Now you know why the courts are all clogged up, too.

Sorry for the glitch, readers.


"Final talks on bailout for Greece yield little progress; Europe’s finance ministers set to reconvene today" by James Kanter New York Times  July 11, 2015

BRUSSELS — A meeting of European finance ministers broke up late Saturday with no agreement on whether Greece should be granted its third bailout since 2010, reflecting deep divides about whether the Athens government can be trusted to repay huge new loans and leaving the continent hours from what could be a historic rupture.

What's the first thing I notice? Reedited, rewritten update.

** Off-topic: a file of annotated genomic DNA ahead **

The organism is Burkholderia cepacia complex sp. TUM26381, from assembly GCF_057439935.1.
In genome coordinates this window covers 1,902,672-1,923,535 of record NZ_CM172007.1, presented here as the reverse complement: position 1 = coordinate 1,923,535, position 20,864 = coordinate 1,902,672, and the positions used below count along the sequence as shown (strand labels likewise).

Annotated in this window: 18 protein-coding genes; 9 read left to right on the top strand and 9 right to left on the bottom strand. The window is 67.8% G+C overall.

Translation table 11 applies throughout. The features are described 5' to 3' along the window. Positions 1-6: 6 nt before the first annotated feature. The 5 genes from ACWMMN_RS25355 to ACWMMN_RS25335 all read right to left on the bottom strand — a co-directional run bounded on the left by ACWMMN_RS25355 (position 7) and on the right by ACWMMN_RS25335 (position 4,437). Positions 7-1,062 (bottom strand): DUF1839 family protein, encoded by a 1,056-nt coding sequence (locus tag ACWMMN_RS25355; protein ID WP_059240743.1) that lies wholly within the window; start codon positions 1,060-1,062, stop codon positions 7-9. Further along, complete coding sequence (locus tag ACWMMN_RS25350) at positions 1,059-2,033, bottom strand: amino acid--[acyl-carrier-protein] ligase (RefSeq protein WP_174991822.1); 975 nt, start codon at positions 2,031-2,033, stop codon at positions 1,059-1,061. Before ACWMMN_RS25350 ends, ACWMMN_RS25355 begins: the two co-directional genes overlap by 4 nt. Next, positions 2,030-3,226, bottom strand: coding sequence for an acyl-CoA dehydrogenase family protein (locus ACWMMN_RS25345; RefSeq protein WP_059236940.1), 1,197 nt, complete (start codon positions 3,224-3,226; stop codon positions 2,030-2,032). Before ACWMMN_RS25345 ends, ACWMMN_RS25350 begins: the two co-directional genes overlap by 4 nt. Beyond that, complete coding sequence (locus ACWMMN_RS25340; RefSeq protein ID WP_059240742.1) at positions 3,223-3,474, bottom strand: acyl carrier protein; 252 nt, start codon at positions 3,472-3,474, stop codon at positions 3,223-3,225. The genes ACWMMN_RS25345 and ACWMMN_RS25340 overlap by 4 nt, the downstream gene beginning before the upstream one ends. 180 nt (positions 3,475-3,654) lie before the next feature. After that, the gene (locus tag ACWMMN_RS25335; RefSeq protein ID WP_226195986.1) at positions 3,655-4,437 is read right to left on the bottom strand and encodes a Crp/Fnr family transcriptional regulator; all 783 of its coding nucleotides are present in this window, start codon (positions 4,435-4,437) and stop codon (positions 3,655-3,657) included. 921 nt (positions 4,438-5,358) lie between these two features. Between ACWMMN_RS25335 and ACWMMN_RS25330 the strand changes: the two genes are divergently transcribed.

The finance ministers planned to reconvene Sunday, just before European national leaders are scheduled to gather in Brussels for what they have said would be a final decision on whether Greece should qualify for a new aid package, a step that would probably determine whether the country can remain in the euro currency union.

The failure to reach agreement, after nearly nine hours of talks, belied the optimism that followed the approval early Saturday by the Greek Parliament of a package of pension cuts, higher taxes, and other policy changes long sought by Greece’s international creditors.

That's about the extent of the verbatim print.

In a remarkable turnabout, Prime Minister Alexis Tsipras had pushed the package through the legislature despite having led his country into a referendum six days earlier that overwhelmingly rejected many of the same terms.